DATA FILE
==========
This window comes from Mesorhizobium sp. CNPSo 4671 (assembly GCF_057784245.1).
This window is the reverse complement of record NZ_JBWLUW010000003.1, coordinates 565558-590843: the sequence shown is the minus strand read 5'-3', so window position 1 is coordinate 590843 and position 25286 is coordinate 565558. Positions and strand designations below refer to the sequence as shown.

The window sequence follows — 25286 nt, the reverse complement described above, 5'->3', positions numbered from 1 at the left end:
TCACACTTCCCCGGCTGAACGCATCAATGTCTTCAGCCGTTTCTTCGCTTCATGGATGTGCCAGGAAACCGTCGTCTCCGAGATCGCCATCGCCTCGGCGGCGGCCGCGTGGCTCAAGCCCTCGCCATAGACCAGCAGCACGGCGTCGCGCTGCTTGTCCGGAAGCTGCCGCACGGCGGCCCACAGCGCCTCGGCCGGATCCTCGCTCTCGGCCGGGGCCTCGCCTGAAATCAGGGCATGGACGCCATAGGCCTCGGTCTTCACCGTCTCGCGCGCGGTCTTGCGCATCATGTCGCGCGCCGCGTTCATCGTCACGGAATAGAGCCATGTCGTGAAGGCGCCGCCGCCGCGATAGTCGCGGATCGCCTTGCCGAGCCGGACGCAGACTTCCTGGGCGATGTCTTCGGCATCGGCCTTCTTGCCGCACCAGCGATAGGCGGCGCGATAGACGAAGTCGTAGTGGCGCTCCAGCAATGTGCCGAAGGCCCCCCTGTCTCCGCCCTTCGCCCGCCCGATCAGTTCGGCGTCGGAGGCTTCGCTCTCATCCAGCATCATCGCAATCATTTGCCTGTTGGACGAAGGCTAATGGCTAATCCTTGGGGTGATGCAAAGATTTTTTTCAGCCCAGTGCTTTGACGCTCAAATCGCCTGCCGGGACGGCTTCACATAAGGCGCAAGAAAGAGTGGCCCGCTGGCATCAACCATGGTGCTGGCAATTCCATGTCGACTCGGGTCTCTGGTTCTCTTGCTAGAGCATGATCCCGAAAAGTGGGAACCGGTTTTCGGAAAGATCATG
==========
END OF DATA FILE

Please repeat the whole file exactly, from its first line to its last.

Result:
This window comes from Mesorhizobium sp. CNPSo 4671 (assembly GCF_057784245.1).
This window is the reverse complement of record NZ_JBWLUW010000003.1, coordinates 565558-590843: the sequence shown is the minus strand read 5'-3', so window position 1 is coordinate 590843 and position 25286 is coordinate 565558. Positions and strand designations below refer to the sequence as shown.

The window sequence follows — 25286 nt, the reverse complement described above, 5'->3', positions numbered from 1 at the left end:
TCACACTTCCCCGGCTGAACGCATCAATGTCTTCAGCCGTTTCTTCGCTTCATGGATGTGCCAGGAAACCGTCGTCTCCGAGATCGCCATCGCCTCGGCGGCGGCCGCGTGGCTCAAGCCCTCGCCATAGACCAGCAGCACGGCGTCGCGCTGCTTGTCCGGAAGCTGCCGCACGGCGGCCCACAGCGCCTCGGCCGGATCCTCGCTCTCGGCCGGGGCCTCGCCTGAAATCAGGGCATGGACGCCATAGGCCTCGGTCTTCACCGTCTCGCGCGCGGTCTTGCGCATCATGTCGCGCGCCGCGTTCATCGTCACGGAATAGAGCCATGTCGTGAAGGCGCCGCCGCCGCGATAGTCGCGGATCGCCTTGCCGAGCCGGACGCAGACTTCCTGGGCGATGTCTTCGGCATCGGCCTTCTTGCCGCACCAGCGATAGGCGGCGCGATAGACGAAGTCGTAGTGGCGCTCCAGCAATGTGCCGAAGGCCCCCCTGTCTCCGCCCTTCGCCCGCCCGATCAGTTCGGCGTCGGAGGCTTCGCTCTCATCCAGCATCATCGCAATCATTTGCCTGTTGGACGAAGGCTAATGGCTAATCCTTGGGGTGATGCAAAGATTTTTTTCAGCCCAGTGCTTTGACGCTCAAATCGCCTGCCGGGACGGCTTCACATAAGGCGCAAGAAAGAGTGGCCCGCTGGCATCAACCATGGTGCTGGCAATTCCATGTCGACTCGGGTCTCTGGTTCTCTTGCTAGAGCATGATCCCGAAAAGTGGGAACCGGTTTTCGGAAAGATCATG